Ellison backing Paul's Patriot Act push

Ellison backing Paul's Patriot Act push
© Anne Wernikoff

Rep. Keith EllisonKeith Maurice EllisonMinnesota sues Juul over rise in youth vaping Jane Fonda calls for protecting water resources at weekly DC climate protest Progressives ramp up fight against Facebook MORE (D-Minn.), a leading House progressive, said Sunday that he and other liberal Democrats agree with libertarian Sen. Rand PaulRandal (Rand) Howard PaulCheney's decision not to run for Senate sparks Speaker chatter Juan Williams: Counting the votes to remove Trump Mitch McConnell may win the impeachment and lose the Senate MORE’s (R-Ky.) aggressive push to end sections of the Patriot Act.


“I think there's a lot of folks on the liberal left end of the party who definitely think that section 215, this bulk collection, probably should expire, that it hasn't had much value, and it is incredibly intrusive for Americans collecting everybody's phone information,” Ellison said on ABC’s “This Week.”

Paul held the Senate floor for 10 hours last week protesting the Patriot Act and its collection of bulk communications data from American citizens. The Senate broke for its Memorial Day recess early Saturday without renewing several portions of the law due to expire at the end of the month.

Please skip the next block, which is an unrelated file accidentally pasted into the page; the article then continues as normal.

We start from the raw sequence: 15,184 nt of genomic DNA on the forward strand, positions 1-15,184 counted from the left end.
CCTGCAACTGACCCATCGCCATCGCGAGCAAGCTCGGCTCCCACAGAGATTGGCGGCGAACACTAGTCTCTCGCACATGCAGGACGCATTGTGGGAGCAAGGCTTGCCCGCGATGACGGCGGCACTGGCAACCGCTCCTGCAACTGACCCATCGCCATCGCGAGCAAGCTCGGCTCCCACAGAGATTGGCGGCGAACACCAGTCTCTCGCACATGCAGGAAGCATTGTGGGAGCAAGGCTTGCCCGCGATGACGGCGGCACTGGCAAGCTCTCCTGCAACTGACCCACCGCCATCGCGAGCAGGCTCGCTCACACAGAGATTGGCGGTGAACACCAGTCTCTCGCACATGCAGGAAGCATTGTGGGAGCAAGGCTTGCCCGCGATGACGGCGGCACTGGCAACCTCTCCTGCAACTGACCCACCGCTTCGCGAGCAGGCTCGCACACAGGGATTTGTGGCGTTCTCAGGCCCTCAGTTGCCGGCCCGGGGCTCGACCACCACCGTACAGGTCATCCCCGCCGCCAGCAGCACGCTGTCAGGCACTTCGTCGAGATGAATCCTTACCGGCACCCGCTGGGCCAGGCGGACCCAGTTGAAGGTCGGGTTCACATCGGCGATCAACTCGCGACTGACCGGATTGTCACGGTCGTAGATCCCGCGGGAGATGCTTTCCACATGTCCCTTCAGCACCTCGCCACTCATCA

“I think that it is absolutely the case that there is a bipartisan agreement that the Patriot Act went too far and certain provisions of it should expire,” Ellison said.

“At the end of the day for me it's about trying to do the best we can by our Constitution and the American people. We might cut the cake differently on taxes policy, but on these basic, core issues of freedom, we agree.”

Ellison’s support for Paul — beyond surveillance, the two have worked together on issues like civil forfeiture and mandatory minimum sentencing — caused a minor stir among Ellison’s liberal followers on Twitter, so he explained his position further in a series of tweets.

“If it's your job to try to solve complex political problems, you can't say ‘unless we agree on everything we don't agree on anything,’ ” he wrote. “Surprised to hear some people want to reject help from libertarians on privacy & criminal justice reform unless they adopt our agenda.”

Rep. Justin Amash (R-Mich.), a conservative, replied to one: “Keith and I disagree on many important issues, but that should not prevent us from working together wherever we can.”